After 40 years, we can be honest and objective and figure out what actually works. That's the starting place. We have a long history of sending people down a path of frustration and then we wonder why less than 10% of our community does anything.

If a tactic really IS effective, evidence should be easy to provide. We should stop arguing about tactics without having any evidence. Fresh evidence. Something from the last 20 years.

The World has changed.
America has changed.

Now, it's out turn. If we want to win.

Juston Thouron Juston Thouron | March 24, 2010 11:04 PM

AndrewW, the kind of evidence you keep harping on and on about doesn't exist because it can't. No one thing causes a mind or a vote to change (e.g. We just witnessed Stupak holding up an entire piece of legislation due to a specific religious conviction)(e.g.x2 we have Democratic legislators convincing others to vote for HCR even if they lose in November because it is the right thing to do). We have closeted gay Members of Congress who vote anti-gay because they think that is what their constituents want. Others go a different route.

How do you provide empirical evidence for effects such as this? Hire research psychologists? It would be impossible to quantify or qualify. Especially because it would be difficult to place the results in a time frame relative to a specific outcome.

You've ignored examples from struggles led by Dr. King, Gandhi, etcetera.

You cannot even convert your own bloated mono-idea, your obsessive mono-meme into a single practical action for anyone to take. While simultaneously cutting down every idea presented on TBP.

You are like a one-man "Party of No."

Now why not be a good boy and give it a rest. Or at least go sell crazy somewhere else.

Here's an example for you to analyze:

During the last 30 years we have given HRC $550 million to "lobby" the US Congress. Not a single Member of Congress has changed their mind about LGBT-issues. One Senator, Chris Dodd, decided to change his position on same-sex marriage after he decided NOT to run for re-election. He's also from the gay-friendly State of Connecticut.

We've spent 58 years lobbying Senator Robert Byrd with no effect.

The only time we see a politician change their mind is when their constituents change their minds. It's based on polling data. But, we don't lobby constituents.

After having spent $550 million (just with HRC) on lobbying with no results, do you want to continue that investment? Does that make sense to you?

Juston Thouron Juston Thouron | March 25, 2010 12:58 AM

AndrewW I am not interested in reading posts from you where you cut-n-paste from your prior comments on TBP.

I am telling you that you need PROFESSIONAL COUNSELING.

This LGBT-Equality-Industry poll doesn't address the issue of effectiveness, of tactics or strategies, but rather what we "think" is effective.

"Readers" of the Victory Fund's Smart Brief newsletter don't represent "our community" or any analysis of tactics. If would help if we actually thought about these tactics and determined if they had any real value. After 40 years, asking for some proof or evidence is the least we can do, if we want to win.

How would it have turned out if the choices included "None of The Above."

Some on this website want to reject the idea of accountability for tactics and I suspect they are employed in the LGBT-Rights industry, because anyone who really wants our full equality and rights would welcome accountability.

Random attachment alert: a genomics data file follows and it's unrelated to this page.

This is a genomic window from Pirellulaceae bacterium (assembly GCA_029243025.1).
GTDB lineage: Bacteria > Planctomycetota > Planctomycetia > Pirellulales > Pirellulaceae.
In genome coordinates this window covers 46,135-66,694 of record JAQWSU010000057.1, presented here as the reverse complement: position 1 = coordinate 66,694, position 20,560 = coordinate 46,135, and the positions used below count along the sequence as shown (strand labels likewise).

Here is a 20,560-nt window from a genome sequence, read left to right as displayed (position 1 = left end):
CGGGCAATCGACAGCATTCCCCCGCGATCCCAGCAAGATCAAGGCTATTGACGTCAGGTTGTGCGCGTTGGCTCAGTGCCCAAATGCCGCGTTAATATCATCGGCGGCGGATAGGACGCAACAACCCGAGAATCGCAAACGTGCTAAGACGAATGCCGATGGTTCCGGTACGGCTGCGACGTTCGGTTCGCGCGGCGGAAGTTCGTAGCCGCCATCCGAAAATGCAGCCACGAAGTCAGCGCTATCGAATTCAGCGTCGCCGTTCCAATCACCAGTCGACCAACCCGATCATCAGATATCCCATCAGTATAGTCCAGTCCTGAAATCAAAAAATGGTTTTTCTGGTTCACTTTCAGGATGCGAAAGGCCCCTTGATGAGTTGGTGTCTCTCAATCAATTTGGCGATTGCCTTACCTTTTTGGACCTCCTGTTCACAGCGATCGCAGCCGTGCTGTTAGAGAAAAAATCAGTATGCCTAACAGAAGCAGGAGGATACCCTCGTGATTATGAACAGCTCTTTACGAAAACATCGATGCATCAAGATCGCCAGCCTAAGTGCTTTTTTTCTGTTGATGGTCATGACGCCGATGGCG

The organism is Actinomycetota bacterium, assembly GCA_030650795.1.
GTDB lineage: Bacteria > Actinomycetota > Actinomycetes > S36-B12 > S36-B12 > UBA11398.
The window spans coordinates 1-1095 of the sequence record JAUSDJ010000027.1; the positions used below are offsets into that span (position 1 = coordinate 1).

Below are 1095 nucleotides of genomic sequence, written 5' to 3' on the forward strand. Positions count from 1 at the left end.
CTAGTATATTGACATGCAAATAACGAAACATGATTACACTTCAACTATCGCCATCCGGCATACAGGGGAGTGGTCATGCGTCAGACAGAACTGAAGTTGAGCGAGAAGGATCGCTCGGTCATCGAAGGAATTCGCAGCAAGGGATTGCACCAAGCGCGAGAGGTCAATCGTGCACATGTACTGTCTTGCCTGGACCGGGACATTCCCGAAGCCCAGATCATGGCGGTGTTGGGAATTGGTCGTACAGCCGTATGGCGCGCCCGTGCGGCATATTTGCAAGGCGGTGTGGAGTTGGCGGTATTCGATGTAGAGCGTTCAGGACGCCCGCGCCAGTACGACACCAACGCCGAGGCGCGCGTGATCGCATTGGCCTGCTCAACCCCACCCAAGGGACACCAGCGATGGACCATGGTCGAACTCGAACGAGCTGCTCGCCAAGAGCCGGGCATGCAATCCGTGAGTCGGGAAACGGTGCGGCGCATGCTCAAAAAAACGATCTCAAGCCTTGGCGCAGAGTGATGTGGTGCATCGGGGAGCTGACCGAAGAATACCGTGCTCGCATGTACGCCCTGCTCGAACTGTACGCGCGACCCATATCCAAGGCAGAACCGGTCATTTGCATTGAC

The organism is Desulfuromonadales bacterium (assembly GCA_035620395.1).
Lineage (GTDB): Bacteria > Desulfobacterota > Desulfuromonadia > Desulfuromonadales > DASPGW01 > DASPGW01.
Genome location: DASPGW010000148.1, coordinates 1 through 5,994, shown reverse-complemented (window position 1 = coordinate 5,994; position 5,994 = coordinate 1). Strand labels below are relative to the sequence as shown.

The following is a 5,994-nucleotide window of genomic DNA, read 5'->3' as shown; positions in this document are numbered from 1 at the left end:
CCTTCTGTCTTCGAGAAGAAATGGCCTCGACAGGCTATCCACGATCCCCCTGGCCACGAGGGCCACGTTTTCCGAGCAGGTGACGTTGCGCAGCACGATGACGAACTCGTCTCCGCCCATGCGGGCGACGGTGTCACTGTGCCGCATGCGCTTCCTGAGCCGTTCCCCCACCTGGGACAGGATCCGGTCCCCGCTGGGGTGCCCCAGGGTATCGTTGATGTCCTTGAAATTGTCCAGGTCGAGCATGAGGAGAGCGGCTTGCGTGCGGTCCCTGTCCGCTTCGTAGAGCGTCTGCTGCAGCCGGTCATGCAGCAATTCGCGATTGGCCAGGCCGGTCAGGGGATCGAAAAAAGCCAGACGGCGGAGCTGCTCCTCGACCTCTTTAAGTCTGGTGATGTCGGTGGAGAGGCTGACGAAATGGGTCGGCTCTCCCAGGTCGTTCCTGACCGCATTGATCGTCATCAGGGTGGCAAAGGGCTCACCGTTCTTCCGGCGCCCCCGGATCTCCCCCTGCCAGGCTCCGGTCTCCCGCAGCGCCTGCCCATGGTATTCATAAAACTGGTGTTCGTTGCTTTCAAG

It is important to substantiate what actually works and what doesn't. For my purposes, it isn't about competition for either donations or attention, as is rampant in our community, but an effort to figure out how to win.

----- ----- ----- -----

After rereading Waymon's words above, it appears HE has concluded we do not need accountability, we need "everything." Ignoring the effectiveness of our tactics and strategies of our movement only delays our equality.

Telling people to "just do something" leaves out any effort to determine what actually works.

Why waste people's time, energy and money?

Juston Thouron Juston Thouron | March 25, 2010 12:45 AM

This LGBT-Equality-Industry blog post doesn't address the issue of quantifying and qualifying effectiveness, of tactics or strategies, but rather that we "obsess" over effectiveness.

"Readers" of the Victory Fund's Smart Brief newsletter do represent "our community" in a cross-section on analysis of tactics. It would help if AndrewW actually thought about how to quantify effectiveness before lecturing everyone else about it.

Andrew wants to reject the idea of quantifying effectiveness for tactics and I suspect he is obsessive compulsive, because anyone who really wants our full equality and rights would welcome diversity of views and honest questions about the practical outcomes of such quantification rather than obsessive, non-productive navel gazing.

It is important to understand what motivates Andrew. It's about obsessing over mono-memes for either respect or attention, as is rampant in our community, but not an effort to figure out how to win.

----- ----- ----- -----

After rereading Andrew's words above, it appears HE has concluded we need accountability, we need "effectiveness." Ignoring personal accountability on his own part, his unwillingness to respond to others' posts while posting rebuttals to everyone's pontificating his own views of our tactics and strategies of our movement only derails our blog conversations.

Telling people to support only his approach of "accountability" and "effectiveness" leaves out any effort to determine what actually works. It is a sign of monomania.

Why waste people's time, energy and mentation?

Hopefully, others will treat the issue of accountability with some thoughtful consideration.

Some are simply protecting their turf and income. Our equality and how we achieve it and much more important.

Juston Thouron Juston Thouron | March 25, 2010 1:05 AM

Hopefully, you will treat the issue of how to answer others' posts with some thoughtful consideration.

You are simply projecting your obsessions and psychological issues. Our equality and how we achieve it is much more important.